Air Liquide's Cryocap™ FG technology will help reduce the carbon footprint at the Kujawy Cement Plant

How will the use of the Cryocap™ FG technology help reduce CO2 emissions?

Within 10 years, the CCS (carbon capture and storage) installation at the Kujawy Cement Plant will reduce CO2 emissions by more than 10 million tonnes, resulting in a 10% annual reduction in CO2 emissions across the entire cement sector in Poland. This will be achieved through the use of the Cryocap™ FG technology.

Source: Air Liquide_ Pierre-Emmanuel Rastoin

How does Cryocap™ FG technology work?

A special installation for capturing and liquefying carbon dioxide will be built at the Kujawy Cement Plant. It will be based on Air Liquide's Cryocap™ FG technology that makes it possible to completely eliminate CO2 emissions caused by the firing of clinker, the main ingredient in cement production.

The Cryocap™ FG technology's CO2 reduction process involves the use of increased pressure to help separate carbon dioxide contained in the clinker kiln flue gases. The CO2 will then be liquefied in a low-temperature (cryogenic) process. In the final step, the liquefied carbon dioxide will be purified, which will remove residual air components.

Condensates will be recovered from the remaining components of the kiln flue gas for further use in the cement production process. The treatment of the condensates will generate water, which Lafarge will reuse during production. Small quantities of sulphate and nitrate compounds will also be left, and can subsequently be used in cement production or agriculture.

The technology of capturing CO2 from production processes was tested for more than five years at the Air Liquide facility in France. Air Liquide's solutions are used in different industry sectors in many countries around the world, but this is the first time Cryocap™ FG will be used on this scale in the cement sector.

CO2 transport and storage

The liquified carbon dioxide will be loaded on specially adapted railway cars and transported to a transshipment facility at a seaport. From there, it will be shipped to the North Sea.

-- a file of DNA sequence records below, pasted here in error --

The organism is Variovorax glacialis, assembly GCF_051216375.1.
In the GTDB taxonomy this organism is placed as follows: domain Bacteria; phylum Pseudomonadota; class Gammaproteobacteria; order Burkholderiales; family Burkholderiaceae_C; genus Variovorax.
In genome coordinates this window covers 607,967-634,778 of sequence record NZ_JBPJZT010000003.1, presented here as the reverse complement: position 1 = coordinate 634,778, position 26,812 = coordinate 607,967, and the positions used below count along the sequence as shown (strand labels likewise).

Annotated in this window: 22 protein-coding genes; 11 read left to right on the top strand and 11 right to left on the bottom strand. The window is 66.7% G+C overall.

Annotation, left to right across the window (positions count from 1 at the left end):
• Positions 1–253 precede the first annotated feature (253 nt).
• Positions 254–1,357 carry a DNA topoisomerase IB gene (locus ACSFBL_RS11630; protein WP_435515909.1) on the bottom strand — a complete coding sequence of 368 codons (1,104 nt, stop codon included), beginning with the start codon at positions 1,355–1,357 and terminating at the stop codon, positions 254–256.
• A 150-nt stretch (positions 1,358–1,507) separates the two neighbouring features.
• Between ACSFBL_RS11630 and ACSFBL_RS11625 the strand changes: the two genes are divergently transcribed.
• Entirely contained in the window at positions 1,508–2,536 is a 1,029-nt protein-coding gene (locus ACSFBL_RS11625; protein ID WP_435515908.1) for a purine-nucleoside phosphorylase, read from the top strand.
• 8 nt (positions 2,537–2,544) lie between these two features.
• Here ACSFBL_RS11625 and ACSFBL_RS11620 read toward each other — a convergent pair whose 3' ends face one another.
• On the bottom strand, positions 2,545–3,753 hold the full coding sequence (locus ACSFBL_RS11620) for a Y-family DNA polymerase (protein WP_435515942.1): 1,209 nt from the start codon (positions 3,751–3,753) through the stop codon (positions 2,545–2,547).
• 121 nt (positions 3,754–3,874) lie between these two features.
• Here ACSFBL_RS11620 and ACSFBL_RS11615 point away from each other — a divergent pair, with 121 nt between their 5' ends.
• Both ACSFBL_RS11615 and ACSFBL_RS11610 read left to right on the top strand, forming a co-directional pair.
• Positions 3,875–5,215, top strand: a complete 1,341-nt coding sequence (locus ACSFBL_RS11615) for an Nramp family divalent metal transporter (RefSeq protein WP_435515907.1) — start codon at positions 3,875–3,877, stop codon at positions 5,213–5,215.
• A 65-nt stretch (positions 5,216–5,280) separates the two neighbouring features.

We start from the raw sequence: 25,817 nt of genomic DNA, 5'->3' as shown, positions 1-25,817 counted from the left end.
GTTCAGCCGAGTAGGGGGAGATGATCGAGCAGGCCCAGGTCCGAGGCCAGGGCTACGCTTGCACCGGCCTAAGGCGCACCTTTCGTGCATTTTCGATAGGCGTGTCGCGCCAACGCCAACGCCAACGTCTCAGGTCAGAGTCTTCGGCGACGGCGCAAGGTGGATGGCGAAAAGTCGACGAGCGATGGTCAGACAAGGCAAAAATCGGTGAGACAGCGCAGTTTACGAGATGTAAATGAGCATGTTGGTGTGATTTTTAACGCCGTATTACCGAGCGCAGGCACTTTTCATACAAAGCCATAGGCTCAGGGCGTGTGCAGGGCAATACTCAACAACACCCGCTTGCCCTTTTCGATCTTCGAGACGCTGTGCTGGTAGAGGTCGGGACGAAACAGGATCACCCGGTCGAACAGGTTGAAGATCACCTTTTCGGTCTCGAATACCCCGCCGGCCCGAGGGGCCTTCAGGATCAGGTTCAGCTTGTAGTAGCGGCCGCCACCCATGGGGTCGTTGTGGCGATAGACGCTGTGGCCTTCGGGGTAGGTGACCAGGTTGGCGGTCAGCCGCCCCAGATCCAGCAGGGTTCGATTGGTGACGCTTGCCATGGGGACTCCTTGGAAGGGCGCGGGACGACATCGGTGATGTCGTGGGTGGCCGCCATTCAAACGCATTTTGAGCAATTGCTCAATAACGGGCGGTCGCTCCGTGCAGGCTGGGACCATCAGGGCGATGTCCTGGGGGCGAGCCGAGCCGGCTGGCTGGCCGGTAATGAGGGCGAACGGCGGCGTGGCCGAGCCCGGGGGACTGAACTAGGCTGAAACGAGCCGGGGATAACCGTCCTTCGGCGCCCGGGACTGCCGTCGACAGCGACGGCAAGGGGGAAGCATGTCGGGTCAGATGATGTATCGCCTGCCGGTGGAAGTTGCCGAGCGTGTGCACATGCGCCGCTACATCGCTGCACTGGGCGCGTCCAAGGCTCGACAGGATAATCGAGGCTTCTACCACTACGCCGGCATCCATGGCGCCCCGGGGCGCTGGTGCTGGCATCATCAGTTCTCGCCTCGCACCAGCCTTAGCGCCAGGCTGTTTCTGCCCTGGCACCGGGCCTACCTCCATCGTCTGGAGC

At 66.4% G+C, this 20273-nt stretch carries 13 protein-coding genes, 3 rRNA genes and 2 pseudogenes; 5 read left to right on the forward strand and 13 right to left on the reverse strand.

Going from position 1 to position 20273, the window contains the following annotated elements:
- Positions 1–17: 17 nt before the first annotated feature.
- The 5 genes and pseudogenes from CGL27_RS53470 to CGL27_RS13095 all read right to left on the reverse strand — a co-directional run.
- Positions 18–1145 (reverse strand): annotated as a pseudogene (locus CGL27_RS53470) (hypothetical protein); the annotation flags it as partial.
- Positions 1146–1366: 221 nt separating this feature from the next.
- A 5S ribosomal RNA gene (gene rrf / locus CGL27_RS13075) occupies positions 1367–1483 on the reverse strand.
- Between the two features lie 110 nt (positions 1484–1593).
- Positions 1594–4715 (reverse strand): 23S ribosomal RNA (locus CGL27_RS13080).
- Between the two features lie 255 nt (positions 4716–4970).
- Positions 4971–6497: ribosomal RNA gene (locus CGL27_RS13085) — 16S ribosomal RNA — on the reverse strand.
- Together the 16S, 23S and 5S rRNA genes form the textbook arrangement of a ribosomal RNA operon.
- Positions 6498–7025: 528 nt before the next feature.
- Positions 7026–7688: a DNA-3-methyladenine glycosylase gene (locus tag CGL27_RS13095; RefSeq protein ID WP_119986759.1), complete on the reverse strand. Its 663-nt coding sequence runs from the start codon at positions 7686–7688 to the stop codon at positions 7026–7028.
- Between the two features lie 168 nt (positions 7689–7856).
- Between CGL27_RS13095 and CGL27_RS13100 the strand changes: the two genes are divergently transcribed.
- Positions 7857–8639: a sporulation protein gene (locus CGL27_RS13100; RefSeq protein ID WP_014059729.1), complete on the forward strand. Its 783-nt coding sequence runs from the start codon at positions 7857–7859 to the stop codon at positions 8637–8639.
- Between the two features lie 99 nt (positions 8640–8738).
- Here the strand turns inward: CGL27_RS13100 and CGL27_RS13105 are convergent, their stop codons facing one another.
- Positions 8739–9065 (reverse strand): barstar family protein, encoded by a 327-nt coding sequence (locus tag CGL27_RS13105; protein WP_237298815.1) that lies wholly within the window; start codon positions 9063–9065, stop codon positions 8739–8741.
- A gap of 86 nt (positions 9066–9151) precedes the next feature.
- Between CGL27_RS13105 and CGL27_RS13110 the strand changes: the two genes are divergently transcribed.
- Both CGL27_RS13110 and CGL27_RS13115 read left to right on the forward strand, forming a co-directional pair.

The CO2 will be stored on the seabed of the North Sea in dedicated caverns - empty spaces in the rocks left after the extraction of gas and oil deposits. This will be the end stage in the chain leading to a complete reduction of CO2

A consortium that Lafarge is part of will carry out a separate ECO2CEE project to develop the transport infrastructure that includes a port terminal for unloading the railway cars, storing CO2 and loading it on ships. The aim is to create a complete carbon capture and storage chain. 

The start-up of the carbon capture plant is scheduled for 2027, with a CO2 emissions reduction of 1 million tonnes to be achieved in the first year of its operations, leading to a 10% reduction for the entire cement sector in Poland within 10 years.

The Kujawy Go4ECOPlanet project is part of the sustainability strategy of Lafarge and Holcim Group, one of whose goals is a comprehensive decarbonisation of industrial processes. 

Read more: Lafarge and Holcim Group Sustainability Strategy

It is planned more than 3000 tonnes of CO2 will be transported daily from an existing railway siding at the Kujawy Cement Plant to the Port of Gdansk in the first phase of the plant's operation (making it two trains per day) and further by ship to the North Sea.